As part of the Future Challenges series, a panel of international development experts, including Hans Hoogeveen, director general for the Netherlands Ministry of Agriculture, Nature, and Food Quality, discusses the obstacles to meeting the world’s food and water needs.
Hosted by Frederick S. Pardee Center for the Study of the Longer-Range Future at Boston University on October 9, 2008.
Panel of researchers look at trends in foreign direct investment in land and its implications for the development and food security of Asian rural communities. They also discuss the history of American agricultural and environmental policy and the international influence of U.S. rural development practices.
Hosted by The Frederick S. Pardee Center for the Study of the Longer-Range Future on November 15,
Fred Pearce, author of Peoplequake, talks about his new book.
Talk filmed in Leeds on 6 November 2013 as part of the Festival of Politics and Applied Global Ethics which took place at Leeds Metropolitan University.
I would suggest that the goal of the vast majority of these prominent climate change skeptics is to create doubt regarding the recommendations of the scientific consensus in relation to the impact of our carbon emissions on global climate change. This doubt, once entrenched in the public opinion would provide a brake on real progress towards legislation to restrict carbon emissions. The obvious benefactors of a lack of progress would be industries who would be forced to lose billions in profits by having to change their business processes and models to comply with stricter regulations. Do you think that it is likely that these anti-climate change advocates are being bankrolled by these industries? You decide?
This video is a mirror of potholer54 addressing the claims of Lord Christopher Monckton
Large-scale land deals are increasingly common in some developing regions. In this video interview, environmental journalist, Fred Pearce, looks at the implications for the people already living there.
‘Land grabbing’ has been described as the most profound ethical, environmental, economic and social issue in the world today. Financial speculation and concerns over food security are driving the acquisition of vast areas of land by foreign entities from beneath the feet of its occupiers in Africa, South-east Asia, South America and Eastern Europe. This debate examines the relative impact of land grabbing on the lives of poor people across the globe.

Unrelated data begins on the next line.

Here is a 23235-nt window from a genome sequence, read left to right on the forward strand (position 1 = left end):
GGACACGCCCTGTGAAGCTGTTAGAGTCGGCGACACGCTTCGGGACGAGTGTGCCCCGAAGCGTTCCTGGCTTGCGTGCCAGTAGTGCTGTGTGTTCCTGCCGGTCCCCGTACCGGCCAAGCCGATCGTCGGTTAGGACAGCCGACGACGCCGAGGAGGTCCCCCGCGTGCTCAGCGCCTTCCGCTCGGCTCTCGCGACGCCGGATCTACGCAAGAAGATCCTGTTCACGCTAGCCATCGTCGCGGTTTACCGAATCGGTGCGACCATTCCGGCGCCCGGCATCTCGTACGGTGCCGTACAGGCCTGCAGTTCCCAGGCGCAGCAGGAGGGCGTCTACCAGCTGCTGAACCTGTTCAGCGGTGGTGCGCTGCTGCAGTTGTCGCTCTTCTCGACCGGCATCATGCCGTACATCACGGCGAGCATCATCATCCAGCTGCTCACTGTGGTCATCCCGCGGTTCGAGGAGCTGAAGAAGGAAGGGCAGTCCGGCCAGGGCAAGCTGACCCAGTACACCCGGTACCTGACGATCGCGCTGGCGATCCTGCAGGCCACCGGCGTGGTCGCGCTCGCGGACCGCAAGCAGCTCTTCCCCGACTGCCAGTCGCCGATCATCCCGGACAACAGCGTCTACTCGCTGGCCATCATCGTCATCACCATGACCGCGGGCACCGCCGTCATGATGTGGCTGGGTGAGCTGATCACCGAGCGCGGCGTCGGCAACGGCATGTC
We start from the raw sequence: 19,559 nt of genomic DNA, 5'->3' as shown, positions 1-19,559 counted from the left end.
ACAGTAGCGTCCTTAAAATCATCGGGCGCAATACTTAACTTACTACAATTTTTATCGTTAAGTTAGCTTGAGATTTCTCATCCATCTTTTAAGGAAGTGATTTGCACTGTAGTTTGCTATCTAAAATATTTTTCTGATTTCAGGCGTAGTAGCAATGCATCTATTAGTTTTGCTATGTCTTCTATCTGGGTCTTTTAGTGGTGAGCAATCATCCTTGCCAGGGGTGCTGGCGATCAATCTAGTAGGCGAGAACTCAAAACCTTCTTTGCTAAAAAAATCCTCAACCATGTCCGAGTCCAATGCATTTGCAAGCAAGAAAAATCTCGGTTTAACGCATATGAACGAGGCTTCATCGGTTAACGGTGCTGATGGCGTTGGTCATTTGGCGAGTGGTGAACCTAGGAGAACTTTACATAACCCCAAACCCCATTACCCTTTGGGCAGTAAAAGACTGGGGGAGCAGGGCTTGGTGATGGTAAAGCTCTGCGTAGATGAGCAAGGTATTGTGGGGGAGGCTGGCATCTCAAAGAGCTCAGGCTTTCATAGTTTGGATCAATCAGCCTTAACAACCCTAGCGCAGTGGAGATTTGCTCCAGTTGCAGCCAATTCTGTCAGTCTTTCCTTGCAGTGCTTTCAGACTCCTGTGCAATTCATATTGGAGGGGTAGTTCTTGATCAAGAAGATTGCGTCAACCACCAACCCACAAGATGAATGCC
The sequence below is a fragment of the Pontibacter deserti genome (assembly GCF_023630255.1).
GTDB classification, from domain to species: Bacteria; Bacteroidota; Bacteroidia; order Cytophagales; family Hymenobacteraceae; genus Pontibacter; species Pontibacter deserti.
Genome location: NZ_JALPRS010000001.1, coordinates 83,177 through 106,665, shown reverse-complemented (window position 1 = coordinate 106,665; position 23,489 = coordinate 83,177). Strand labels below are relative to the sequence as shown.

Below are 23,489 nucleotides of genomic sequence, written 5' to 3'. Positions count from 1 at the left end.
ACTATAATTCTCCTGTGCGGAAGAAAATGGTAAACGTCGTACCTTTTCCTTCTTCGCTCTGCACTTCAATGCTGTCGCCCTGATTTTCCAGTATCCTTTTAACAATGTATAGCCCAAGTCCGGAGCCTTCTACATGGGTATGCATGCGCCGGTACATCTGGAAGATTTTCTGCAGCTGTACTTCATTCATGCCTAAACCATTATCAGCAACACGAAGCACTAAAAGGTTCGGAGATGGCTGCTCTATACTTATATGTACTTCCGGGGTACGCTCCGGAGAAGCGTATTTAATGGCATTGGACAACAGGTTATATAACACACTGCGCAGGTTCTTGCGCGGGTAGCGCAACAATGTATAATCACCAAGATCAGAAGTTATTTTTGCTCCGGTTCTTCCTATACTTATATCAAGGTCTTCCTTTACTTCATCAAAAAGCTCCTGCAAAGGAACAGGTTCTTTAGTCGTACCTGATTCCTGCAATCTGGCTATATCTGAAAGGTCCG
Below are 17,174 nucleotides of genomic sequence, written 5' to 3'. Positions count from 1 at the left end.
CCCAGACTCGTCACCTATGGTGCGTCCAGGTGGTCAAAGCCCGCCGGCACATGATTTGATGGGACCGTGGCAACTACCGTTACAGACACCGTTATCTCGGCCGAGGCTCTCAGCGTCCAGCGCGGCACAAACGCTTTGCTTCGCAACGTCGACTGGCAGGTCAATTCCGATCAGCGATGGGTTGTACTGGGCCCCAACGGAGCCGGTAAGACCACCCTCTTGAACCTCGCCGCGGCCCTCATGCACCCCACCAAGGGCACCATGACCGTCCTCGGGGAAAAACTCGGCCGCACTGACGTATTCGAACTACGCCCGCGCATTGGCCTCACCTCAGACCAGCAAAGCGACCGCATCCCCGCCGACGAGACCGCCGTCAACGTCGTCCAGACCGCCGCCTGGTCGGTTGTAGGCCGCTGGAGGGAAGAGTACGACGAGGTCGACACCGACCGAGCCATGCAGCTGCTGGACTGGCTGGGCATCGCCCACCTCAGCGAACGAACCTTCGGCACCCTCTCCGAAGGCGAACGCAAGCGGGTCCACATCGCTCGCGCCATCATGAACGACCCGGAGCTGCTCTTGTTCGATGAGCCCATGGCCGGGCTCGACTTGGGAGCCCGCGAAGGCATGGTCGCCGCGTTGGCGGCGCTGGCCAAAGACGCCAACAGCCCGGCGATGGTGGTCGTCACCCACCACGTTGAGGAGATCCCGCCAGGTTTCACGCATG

Fred Pearce is an environment, science, and development writer. He writes regularly for New Scientist and the Guardian, and is author of When The Rivers Run Dry and The Landgrabbers.
Anthony Hall is professor of Social Policy at LSE. Charles Palmer is lecturer in Environment and Development at LSE.
Anuradha Mittal, founder and director of The Oakland Institute, gave this talk on October 20, 2011 at Cornell University, as part of the Institute for African Development’s Fall 2011 Special Topic Seminar Series.
Welcome to Transition Studies. To prosper for very much longer on the changing Earth humankind will need to move beyond its current fossil-fueled civilization toward one that is sustained on recycled materials and renewable energy. This is not a trivial shift. It will require a major transition in all aspects of our lives.
This weblog explores the transition to a sustainable future on our finite planet. It provides links to current news, key documents from government sources and non-governmental organizations, as well as video documentaries about climate change, environmental ethics and environmental justice concerns.
The links are listed here to be used in whatever manner they may be helpful in public information campaigns, course preparation, teaching, letter-writing, lectures, class presentations, policy discussions, article writing, civic or Congressional hearings and citizen action campaigns, etc. For further information on this blog see: About this weblog. and How to use this weblog.
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